To understand the problem of NGOs, we must return to the distinction of the German sociologist Max Weber between ethics of conviction and ethics of responsibility. Those who act according to an ethics of conviction are certain of themselves and act doctrinally. They follow principles without looking at the consequences of their actions. On the contrary, the ethic of responsibility is based on realism, pragmatism and the acceptance of responding to the consequences of one’s actions.
Today, NGOs that come to the rescue of migrants are in the ethics of conviction. They lay the migrants on the Italian shores and offer themselves a narcissistic thrill playing the rescuer. But they provide no continuation of the service; they do not ask what becomes the migrant in question nor what are the political and cultural consequences of these migrations on Europe. To get out of the facility, NGO members should house the migrants themselves, educate them, find them work. Perhaps they would have another attitude.
Of course, compassion and kindness are cardinal values. It is not possible to let people drown at sea when a ship meets them. We must save them. But then they must be redeposited on the Libyan coast, their point of departure. Since, in any case, their presence in Europe is illegal.
Why are European migration policies in your opinion a “denial of democracy”?
The uncontrolled and mass arrival of migrants unaware of European culture deeply destabilises the EU states, as we saw with the British referendum vote and the Italian legislative vote.
In the fifties and sixties, the European peoples expressed themselves through the ballot box to accept the independence of the former colonies. On the other hand, they have never been democratically consulted on immigration, which is the most important social phenomenon they have known since the Second World War.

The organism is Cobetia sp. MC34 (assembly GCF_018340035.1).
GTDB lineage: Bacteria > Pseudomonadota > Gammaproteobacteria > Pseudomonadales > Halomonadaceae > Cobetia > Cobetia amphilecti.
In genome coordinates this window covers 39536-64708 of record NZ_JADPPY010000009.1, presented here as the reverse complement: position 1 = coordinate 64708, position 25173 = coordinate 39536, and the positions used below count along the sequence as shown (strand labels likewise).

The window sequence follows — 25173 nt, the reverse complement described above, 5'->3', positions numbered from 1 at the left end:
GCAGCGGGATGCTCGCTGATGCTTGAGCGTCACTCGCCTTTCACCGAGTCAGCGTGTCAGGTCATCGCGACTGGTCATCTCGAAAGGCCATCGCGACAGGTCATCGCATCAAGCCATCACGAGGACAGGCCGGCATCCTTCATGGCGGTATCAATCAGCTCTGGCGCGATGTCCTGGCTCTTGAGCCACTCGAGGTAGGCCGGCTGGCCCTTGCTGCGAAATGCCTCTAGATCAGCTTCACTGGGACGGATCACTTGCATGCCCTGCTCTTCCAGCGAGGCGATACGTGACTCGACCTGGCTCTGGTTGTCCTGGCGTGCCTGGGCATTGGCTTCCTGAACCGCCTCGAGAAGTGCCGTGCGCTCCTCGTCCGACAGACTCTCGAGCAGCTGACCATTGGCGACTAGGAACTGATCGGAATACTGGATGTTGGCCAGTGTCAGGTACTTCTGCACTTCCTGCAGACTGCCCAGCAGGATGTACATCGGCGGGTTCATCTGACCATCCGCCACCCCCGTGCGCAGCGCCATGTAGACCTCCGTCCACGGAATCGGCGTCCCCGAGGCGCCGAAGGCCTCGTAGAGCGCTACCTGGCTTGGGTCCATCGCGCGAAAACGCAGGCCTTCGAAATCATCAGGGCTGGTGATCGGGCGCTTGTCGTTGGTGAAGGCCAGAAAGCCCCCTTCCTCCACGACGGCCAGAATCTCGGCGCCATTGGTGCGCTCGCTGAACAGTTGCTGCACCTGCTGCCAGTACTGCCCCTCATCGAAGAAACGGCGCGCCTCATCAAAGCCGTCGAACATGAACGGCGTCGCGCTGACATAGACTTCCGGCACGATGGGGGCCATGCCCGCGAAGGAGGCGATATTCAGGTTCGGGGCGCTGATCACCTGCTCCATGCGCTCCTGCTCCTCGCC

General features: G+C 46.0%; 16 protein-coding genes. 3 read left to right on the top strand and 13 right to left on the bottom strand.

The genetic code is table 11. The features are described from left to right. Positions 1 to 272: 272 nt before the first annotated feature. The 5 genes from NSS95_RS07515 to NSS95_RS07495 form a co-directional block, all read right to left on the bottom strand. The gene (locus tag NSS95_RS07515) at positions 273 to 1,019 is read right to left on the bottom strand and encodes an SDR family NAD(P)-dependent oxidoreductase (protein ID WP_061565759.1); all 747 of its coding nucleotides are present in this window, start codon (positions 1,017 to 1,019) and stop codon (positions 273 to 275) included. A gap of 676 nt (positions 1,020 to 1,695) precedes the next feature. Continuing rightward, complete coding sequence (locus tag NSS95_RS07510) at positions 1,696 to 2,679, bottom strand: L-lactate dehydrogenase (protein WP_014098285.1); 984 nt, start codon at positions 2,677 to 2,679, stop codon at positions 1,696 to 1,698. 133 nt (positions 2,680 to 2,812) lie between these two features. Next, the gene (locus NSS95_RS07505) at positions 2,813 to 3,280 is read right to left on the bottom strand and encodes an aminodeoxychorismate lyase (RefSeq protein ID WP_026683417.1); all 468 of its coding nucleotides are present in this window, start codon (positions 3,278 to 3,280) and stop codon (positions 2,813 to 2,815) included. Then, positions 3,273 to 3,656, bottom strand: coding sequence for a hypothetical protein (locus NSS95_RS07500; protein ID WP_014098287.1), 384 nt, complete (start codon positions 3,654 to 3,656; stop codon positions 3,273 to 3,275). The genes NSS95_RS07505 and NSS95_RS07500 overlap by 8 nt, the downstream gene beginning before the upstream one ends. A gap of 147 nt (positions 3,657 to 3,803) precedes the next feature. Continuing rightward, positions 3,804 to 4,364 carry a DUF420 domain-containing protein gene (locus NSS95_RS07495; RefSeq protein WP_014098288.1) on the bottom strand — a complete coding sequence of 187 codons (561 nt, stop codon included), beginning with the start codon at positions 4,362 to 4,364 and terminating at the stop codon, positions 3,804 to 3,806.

In France, the most important state decision of the last half-century also concerns the migration issue. It’s family reunification. It changed the face of French society. It is fascinating that such a crucial decision has been made without the slightest democratic debate. This is a simple decree of April 1976, signed by Prime Minister Jacques Chirac and countersigned by Paul Dijoud. It was therefore neither a subject of debate, nor the subject of a referendum, nor a law discussed by elected representatives, nor even a decree discussed in the Council of Ministers, but a simple decree like the Prime Minister takes every day on innocuous subjects. This measure immediately provoked a very large influx of young people from our former colonies in North Africa.
Consulted by referendum by General de Gaulle – who did not want a “Colombey-les-deux-Mosques” – the French agreed, in 1962, to separate from their departments of Algeria, where an Arab uprising brandishing the flag of Islam had emerged eight years earlier. Fifty-six years later, they see the worried titles of their newspapers: “450 Islamists will be released from prison!” They realize then that they have had imposed upon them in France a multicultural society without them having really chosen. The French were never questioned about mass immigration, multiculturalism and family reunification.
Similarly, Angela Merkel (who had acknowledged the failure of German multiculturalism in 2010) did not see fit to consult her people when she declared unilaterally that Germany would welcome 800,000 migrants. Yet these are fundamental things that concern both the everyday life of citizens and the deep identity of the country.
Does not democracy mean asking people about the most important things? Does not democracy help people to freely decide their destinies? It can well be argued that cultural mixing enriches modern societies. But in a functioning democracy, the minimum is for the population to be consulted about the extent of multiculturalism that they will have to manage in the long term.